I don't recall the "Operating Environment" terminology though I have no reason to doubt it. From a user perspective, we talked about "Installing Windows" as if it were a single OS, just as we do with OSX. And honestly, I don't care too much what's under the hood so long as it works for me as a user, and we don't see huge stability issues that get blamed on the nature of the Operating Environment.

One of the things that frustrates many mobile users may be on the application layer rather than the OS side of thing (preference aside), and that is that most desktop apps aren't mirrored by tablet and mobile versions of the app that allow a relatively seamless transition between platforms. The nature and ubiquity of cloud storage makes this a highly desirable feature, and I really believe that's what MS was aiming at as much as anything else. That's a good aim, but I think they missed the point along the way. We all accept that the interface will be necessarily be different between a smartphone and a desktop; it's how the data can transfer that makes for an improved user experience.
rradina
100%
0%
rradina,
User Rank: Ninja
2/1/2014 | 9:18:43 AM
Re: The question of why
When Windows 3.x ran on DOS, they called in an operating environment, not an OS.  My father has an all-in-one touchscreen desktop that runs Windows 7.  HP added a touch friendly UI on top of Win7 that makes it work in a unique way.  However, I don't think anyone, even HP or the Microcenter sales staff think it's a new OS or some hybrid merger of two operating systems.

When Windows is running a kiosk app that replaces the desktop with it's own GUI, it no longer looks like Windows and it's difficult to tell what the device is under the covers.  Would we call this a merger of two operating systems?

The reason I think this is important is because calling it two operating systems is making it sound like Microsoft put in a lot of blunderous effort and "fixing" it is a huge task.  This is similar to the FUD Microsoft spread in the 90s when it tried to defend how Internet Explorer was part of the OS and not just another application.  They claimed it  couldn't be removed or Windows woudn't be Windows.  While Microsoft did it's best to tie lots of Windows dialogs and even Explorer to the IE HTML rendering engine, I don't recall anyone suggesting they bolted two operating systems together.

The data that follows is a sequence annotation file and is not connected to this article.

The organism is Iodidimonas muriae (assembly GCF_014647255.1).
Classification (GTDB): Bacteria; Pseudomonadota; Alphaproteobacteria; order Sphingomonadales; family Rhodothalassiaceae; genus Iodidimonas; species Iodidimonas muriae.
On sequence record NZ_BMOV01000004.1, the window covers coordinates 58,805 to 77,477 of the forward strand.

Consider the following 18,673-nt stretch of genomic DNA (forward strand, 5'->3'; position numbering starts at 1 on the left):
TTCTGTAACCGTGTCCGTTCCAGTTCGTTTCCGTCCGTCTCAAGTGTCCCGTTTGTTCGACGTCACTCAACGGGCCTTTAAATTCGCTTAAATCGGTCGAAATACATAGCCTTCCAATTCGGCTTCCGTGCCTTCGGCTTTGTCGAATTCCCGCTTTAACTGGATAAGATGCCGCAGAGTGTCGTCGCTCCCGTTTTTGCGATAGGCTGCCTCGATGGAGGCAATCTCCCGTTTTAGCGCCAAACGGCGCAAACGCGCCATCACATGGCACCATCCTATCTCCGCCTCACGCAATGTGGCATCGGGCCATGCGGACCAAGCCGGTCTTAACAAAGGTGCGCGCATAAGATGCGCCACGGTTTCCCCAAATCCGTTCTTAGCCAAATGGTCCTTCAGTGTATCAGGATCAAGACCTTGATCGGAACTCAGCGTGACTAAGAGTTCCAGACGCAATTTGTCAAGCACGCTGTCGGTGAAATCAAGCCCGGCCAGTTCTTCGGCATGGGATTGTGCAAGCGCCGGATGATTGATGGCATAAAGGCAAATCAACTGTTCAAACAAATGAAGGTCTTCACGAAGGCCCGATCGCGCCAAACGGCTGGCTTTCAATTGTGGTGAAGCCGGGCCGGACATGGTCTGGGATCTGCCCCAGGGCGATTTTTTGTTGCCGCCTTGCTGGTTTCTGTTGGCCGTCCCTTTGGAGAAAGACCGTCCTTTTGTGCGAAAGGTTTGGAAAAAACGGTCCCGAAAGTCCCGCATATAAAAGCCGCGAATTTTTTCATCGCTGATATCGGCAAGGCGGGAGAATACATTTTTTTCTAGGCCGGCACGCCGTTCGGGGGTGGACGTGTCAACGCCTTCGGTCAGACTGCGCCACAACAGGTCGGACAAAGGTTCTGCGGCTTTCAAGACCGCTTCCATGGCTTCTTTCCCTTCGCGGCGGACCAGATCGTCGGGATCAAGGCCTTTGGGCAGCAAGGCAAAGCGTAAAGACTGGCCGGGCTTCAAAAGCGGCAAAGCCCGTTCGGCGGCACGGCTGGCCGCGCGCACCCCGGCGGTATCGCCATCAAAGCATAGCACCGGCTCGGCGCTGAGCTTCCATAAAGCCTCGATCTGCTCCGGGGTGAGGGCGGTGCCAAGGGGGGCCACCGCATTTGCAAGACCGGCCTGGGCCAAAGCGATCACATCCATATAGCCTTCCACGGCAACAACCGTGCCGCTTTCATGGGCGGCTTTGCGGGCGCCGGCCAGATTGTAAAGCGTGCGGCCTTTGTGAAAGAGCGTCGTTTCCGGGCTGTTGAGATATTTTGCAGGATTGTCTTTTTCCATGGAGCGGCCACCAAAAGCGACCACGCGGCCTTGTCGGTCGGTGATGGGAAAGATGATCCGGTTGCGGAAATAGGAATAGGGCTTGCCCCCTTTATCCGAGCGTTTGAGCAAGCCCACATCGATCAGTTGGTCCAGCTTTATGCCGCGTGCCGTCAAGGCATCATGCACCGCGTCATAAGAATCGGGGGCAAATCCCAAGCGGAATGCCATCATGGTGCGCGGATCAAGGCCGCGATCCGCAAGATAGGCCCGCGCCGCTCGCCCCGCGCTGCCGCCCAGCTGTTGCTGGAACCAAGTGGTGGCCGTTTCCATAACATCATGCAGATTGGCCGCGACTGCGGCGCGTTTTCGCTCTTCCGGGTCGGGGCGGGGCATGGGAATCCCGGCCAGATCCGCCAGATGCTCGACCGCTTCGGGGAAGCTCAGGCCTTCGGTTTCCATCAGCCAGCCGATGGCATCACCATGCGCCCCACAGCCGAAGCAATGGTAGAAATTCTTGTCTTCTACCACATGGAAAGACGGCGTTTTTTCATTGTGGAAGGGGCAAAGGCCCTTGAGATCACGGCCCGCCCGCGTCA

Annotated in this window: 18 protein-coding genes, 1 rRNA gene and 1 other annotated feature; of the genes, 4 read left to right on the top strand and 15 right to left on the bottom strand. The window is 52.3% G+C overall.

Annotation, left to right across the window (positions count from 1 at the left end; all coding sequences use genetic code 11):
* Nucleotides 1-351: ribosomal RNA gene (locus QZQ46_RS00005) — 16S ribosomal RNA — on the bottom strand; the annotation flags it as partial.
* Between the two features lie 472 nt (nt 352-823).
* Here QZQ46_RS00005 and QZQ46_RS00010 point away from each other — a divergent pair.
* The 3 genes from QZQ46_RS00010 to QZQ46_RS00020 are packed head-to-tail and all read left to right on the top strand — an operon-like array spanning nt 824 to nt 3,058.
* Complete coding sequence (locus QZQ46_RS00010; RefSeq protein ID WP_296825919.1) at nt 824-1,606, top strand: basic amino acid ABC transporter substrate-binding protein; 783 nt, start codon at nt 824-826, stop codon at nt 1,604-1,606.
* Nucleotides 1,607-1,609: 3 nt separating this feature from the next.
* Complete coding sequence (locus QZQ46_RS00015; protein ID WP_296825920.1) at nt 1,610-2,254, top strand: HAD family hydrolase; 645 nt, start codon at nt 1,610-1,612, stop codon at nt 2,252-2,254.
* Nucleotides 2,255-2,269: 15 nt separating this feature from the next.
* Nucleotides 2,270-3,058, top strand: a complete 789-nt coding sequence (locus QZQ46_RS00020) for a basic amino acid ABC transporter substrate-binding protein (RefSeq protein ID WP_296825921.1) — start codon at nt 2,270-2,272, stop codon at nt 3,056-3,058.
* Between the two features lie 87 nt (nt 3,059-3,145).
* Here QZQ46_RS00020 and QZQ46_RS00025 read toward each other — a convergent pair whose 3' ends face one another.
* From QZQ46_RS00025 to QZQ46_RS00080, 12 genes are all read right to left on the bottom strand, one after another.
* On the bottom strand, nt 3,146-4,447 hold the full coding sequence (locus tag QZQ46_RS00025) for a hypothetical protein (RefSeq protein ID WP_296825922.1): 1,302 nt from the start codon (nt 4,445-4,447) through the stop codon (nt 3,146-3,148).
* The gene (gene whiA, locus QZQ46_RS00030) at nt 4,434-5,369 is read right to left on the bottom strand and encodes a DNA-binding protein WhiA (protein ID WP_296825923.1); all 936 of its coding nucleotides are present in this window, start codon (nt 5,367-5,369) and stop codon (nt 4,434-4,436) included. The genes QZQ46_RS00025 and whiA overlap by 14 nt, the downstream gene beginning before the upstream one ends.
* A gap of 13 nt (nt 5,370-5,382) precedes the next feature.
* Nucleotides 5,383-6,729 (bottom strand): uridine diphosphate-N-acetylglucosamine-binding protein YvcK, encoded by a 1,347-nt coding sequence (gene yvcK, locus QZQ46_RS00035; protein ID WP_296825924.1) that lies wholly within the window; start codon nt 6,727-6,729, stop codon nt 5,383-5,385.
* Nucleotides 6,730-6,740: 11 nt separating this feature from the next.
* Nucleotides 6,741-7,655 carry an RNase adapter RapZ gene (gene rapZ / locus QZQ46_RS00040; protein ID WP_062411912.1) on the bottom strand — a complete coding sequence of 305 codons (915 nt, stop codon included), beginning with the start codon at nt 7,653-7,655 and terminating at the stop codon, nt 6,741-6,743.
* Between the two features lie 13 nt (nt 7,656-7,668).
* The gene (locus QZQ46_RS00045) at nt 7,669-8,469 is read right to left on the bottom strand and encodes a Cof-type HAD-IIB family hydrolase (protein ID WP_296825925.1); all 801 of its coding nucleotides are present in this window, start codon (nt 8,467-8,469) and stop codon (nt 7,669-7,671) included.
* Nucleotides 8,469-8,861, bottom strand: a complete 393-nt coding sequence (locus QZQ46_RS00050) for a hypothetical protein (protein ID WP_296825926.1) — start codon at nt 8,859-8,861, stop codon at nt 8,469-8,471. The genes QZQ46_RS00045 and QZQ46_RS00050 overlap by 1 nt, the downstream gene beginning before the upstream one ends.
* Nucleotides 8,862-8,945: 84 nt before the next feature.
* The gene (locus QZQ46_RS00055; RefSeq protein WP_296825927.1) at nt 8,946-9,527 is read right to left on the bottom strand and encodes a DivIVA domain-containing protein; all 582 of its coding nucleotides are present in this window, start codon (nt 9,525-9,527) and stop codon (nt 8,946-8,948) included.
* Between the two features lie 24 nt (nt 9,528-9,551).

The modern touch features of Windows 8 are similar to the IE rendering engine....just smoke and mirrors.  If we stop there, Microsoft has less room to squirm and there are no excuses as to why it cannot allow folks the option to enable favorite features such as a classic start button and running modern apps in desktop windows.

Win8 (not 8.1 as I believe it's miles better), is like those auto-retracting seatbelts the auto industry tried ~30 years ago.  While the safety concept was admirable, the implementaton left us all scratching our heads.  8.1 addressed a number of rough edges.  Hopefully the next Windows service pack will be like the airbags that eliminated those motorized seatbelt systems.

 
Page 1 / 5   >   >>


IT's Reputation: What the Data Says
IT's Reputation: What the Data Says
InformationWeek's IT Perception Survey seeks to quantify how IT thinks it's doing versus how the business really views IT's performance in delivering services - and, more important, powering innovation. Our results suggest IT leaders should worry less about whether they're getting enough resources and more about the relationships they have with business unit peers.
Register for InformationWeek Newsletters
White Papers
Current Issue
InformationWeek Must Reads Oct. 21, 2014
InformationWeek's new Must Reads is a compendium of our best recent coverage of digital strategy. Learn why you should learn to embrace DevOps, how to avoid roadblocks for digital projects, what the five steps to API management are, and more.
Video
Slideshows
Twitter Feed
InformationWeek Radio
Archived InformationWeek Radio
A roundup of the top stories and trends on InformationWeek.com
Sponsored Live Streaming Video
Everything You've Been Told About Mobility Is Wrong
Attend this video symposium with Sean Wisdom, Global Director of Mobility Solutions, and learn about how you can harness powerful new products to mobilize your business potential.